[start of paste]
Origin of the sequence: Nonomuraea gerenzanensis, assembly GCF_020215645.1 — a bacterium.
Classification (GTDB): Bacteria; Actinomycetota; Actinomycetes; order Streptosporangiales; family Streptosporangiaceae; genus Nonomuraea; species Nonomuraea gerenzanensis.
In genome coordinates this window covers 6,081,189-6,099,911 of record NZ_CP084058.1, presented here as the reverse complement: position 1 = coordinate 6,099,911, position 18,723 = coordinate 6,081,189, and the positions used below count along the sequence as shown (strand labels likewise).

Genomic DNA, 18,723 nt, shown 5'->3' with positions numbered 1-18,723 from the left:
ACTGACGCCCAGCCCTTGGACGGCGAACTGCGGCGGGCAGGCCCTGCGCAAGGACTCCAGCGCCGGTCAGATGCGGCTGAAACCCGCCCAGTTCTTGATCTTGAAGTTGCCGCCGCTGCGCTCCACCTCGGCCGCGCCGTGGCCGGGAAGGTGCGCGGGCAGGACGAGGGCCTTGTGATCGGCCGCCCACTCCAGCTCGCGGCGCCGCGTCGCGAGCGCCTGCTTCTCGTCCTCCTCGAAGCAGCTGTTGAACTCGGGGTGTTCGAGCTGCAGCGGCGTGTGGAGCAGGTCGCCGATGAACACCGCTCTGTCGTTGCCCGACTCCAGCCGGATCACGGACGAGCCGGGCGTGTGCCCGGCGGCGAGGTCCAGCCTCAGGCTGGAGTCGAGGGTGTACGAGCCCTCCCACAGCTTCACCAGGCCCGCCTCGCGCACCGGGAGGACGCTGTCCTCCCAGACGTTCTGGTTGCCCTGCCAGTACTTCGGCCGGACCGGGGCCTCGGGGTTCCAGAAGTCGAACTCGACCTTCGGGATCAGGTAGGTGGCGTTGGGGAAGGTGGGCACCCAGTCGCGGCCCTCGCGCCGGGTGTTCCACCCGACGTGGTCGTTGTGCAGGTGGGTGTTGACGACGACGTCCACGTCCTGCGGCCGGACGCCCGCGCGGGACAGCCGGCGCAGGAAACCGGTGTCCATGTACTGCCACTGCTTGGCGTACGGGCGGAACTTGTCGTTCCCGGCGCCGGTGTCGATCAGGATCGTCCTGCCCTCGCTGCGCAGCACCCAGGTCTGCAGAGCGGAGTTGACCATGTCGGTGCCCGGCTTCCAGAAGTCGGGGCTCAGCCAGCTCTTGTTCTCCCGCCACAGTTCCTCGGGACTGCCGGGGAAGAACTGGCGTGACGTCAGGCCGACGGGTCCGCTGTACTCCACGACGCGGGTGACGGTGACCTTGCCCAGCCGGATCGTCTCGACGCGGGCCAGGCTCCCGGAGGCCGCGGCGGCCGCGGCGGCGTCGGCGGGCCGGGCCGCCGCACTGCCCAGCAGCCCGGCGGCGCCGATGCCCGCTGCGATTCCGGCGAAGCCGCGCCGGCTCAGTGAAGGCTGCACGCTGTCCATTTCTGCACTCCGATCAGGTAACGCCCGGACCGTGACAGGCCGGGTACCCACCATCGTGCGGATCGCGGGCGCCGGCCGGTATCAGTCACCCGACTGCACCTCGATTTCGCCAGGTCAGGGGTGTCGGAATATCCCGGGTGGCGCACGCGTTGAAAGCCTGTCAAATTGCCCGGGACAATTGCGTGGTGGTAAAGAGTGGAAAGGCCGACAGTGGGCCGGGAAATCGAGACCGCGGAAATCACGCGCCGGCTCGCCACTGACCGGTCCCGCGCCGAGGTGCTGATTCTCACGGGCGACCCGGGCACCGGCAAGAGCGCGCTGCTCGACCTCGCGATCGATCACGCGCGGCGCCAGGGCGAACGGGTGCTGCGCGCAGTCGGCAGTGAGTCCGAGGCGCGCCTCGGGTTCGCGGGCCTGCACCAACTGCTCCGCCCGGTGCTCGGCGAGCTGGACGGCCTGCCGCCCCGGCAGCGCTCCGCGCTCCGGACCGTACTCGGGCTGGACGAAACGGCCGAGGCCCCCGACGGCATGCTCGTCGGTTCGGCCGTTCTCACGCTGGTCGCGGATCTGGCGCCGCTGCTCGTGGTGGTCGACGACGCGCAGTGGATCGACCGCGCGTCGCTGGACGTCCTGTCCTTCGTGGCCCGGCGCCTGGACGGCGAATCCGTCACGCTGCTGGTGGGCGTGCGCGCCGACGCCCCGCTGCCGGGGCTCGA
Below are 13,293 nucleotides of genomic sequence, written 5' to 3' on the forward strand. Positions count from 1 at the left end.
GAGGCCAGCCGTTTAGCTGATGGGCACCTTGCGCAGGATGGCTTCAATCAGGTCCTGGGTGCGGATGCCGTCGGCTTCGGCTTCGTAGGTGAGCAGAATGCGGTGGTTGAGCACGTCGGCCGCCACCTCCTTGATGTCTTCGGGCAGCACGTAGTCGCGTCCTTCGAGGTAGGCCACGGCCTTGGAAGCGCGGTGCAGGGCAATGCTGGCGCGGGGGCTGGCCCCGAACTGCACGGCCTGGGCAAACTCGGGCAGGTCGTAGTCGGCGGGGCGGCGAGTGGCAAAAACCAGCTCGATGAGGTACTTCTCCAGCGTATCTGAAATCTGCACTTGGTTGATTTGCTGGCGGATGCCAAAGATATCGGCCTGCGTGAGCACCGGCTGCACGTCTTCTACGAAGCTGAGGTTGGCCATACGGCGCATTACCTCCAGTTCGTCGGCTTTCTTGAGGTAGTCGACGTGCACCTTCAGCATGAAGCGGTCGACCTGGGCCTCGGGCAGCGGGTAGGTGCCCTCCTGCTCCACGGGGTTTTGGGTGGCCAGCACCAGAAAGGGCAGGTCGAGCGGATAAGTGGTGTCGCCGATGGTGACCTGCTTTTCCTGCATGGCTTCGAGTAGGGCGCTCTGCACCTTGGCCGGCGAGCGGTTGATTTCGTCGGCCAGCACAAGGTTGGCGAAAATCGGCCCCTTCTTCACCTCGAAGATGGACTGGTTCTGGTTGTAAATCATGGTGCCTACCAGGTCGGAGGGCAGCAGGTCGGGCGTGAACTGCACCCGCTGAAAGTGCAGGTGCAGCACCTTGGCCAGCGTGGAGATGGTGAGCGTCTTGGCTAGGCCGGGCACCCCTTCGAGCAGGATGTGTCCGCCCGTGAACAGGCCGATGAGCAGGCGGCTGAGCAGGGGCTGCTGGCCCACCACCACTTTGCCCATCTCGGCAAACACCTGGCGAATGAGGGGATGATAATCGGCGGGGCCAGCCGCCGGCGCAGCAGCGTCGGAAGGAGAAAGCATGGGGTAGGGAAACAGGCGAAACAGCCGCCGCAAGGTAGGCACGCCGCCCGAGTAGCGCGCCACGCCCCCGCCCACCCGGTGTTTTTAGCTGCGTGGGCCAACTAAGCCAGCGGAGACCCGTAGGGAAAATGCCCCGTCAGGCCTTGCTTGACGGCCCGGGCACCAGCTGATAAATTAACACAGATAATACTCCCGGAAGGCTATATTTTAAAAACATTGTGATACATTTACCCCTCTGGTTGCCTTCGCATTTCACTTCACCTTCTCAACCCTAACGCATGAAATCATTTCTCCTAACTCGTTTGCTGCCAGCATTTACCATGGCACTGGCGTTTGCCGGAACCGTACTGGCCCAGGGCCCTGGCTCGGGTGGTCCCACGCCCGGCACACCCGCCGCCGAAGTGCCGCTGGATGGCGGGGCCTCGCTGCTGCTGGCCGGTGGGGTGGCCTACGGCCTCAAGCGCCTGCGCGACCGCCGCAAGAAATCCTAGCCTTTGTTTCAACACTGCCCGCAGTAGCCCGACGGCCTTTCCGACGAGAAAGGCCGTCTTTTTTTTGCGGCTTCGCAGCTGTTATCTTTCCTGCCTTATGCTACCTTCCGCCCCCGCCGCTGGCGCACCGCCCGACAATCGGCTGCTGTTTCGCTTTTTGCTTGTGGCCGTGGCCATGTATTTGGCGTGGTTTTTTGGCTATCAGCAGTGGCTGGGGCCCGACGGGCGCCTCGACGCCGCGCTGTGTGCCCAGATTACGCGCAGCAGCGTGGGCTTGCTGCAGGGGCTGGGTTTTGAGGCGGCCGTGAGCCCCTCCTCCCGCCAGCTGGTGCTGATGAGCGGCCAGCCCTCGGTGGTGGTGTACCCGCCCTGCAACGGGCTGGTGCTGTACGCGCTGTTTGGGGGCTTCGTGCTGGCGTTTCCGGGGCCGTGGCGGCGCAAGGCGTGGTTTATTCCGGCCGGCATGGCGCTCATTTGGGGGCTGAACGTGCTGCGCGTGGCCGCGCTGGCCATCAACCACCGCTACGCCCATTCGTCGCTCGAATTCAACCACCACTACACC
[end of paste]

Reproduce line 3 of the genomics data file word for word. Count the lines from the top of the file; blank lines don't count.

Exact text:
In genome coordinates this window covers 6,081,189-6,099,911 of record NZ_CP084058.1, presented here as the reverse complement: position 1 = coordinate 6,099,911, position 18,723 = coordinate 6,081,189, and the positions used below count along the sequence as shown (strand labels likewise).